Pesach

Known in English as “Passover”, Pesach commemorates the Jewish people’s Exodus from Egypt in the 13th century BCE. The holiday is ritually observed via a special home service called a seder, and a festive meal, as well as the prohibition of chametz (leaven), and the eating instead of matzah (unleavened bread).

Pesach
Pesach

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Pesach
Pesach
Pesach

Pesach

How to…

Create your own personal joy and increase meaning in the Seder…

KADESH: Invite each person to bring an item to add to the Seder table that helps them find meaning and joy in the Seder. Take a moment before each cup of wine or grape juice for a few people to share why these items are meaningful.

MAGID: Retell the story to freedom in your own way, using your own words, props, costumes, or songs. Allow all present to take part in this retelling.

ASK (MORE) QUESTIONS: What freedoms are we celebrating this year? How can the joy we celebrate at Pesach enhance our lives and actions throughout the year?

HALLEL: Embellish the Hallel with additional songs that spark joy.

An Orange

Since the 1980s, many Jews have been including an orange on the Seder plate as a symbol of inclusion, particularly of Gay, Lesbian, trans and gender non-conforming Jews.

The splitting of the orange is to show that although we may be made of up of many different people, we are whole. The spitting out of the orange pips symbolises the repudiation of homophobia and transphobia by those at the seder.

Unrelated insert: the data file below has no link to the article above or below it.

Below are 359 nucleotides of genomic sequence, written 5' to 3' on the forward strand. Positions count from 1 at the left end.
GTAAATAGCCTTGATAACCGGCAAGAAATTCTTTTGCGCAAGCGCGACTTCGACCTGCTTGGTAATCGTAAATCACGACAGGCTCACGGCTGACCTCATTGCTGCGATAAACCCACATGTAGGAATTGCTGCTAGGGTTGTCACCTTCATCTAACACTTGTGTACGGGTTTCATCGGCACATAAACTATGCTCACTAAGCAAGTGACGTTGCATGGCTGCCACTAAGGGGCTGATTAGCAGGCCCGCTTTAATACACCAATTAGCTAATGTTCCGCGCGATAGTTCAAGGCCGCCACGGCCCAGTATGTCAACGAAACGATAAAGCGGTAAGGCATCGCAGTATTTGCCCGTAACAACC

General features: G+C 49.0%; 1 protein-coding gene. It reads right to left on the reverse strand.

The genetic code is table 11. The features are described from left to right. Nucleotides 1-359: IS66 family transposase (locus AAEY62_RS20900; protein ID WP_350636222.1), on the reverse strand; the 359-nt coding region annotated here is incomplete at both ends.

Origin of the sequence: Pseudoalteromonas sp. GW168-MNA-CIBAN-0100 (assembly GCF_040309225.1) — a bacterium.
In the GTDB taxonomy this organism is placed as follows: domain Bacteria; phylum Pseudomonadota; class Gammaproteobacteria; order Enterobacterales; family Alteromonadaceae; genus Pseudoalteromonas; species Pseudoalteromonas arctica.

Olives, Chocolate & Miriam’s Cup

Olives and olive branches have been a symbol of peace for generations. Olives remind us that as Jews we wish to make peace where there is war.

Chocolate is placed on the Seder plate to remind us that as we celebrate our freedom from slavery, slavery still exists around the world.

Miriam’s Cup is filled with water and placed next to Elijah’s cup to symbolise the long and fruitful contributions to Judaism by women, which have been overlooked in our tradition.

Counting

Blessed are you,
Adonai our God.
Sovereign of the world,
who sanctified us with mitzvot
and commanded us to count the Omer.

Baruch atah Adonai,

Eloheinu Melech ha’Olam

asher kid’shanu b’mitzvotav

v’tizivanu al sefirat ha’omer.

בָּרוּךְ אַתָּה
יְיָ אֱלֹהֵֽינוּ
מֶֽלֶךְ הָעוֹלָם
אֲשֶׁר קִדְּשָֽׁנוּ בְּמִצְוֺתָיו

After the blessing, one recites the appropriate day of the count. For example:

Hayom yom echad la’omer

Today is the first day of the omer.

After the first six days, one also includes the number of weeks that one has counted. For example:

Hayom sh’losha asar yom, she’hem shavuah echad v’shisha yamim la’omer

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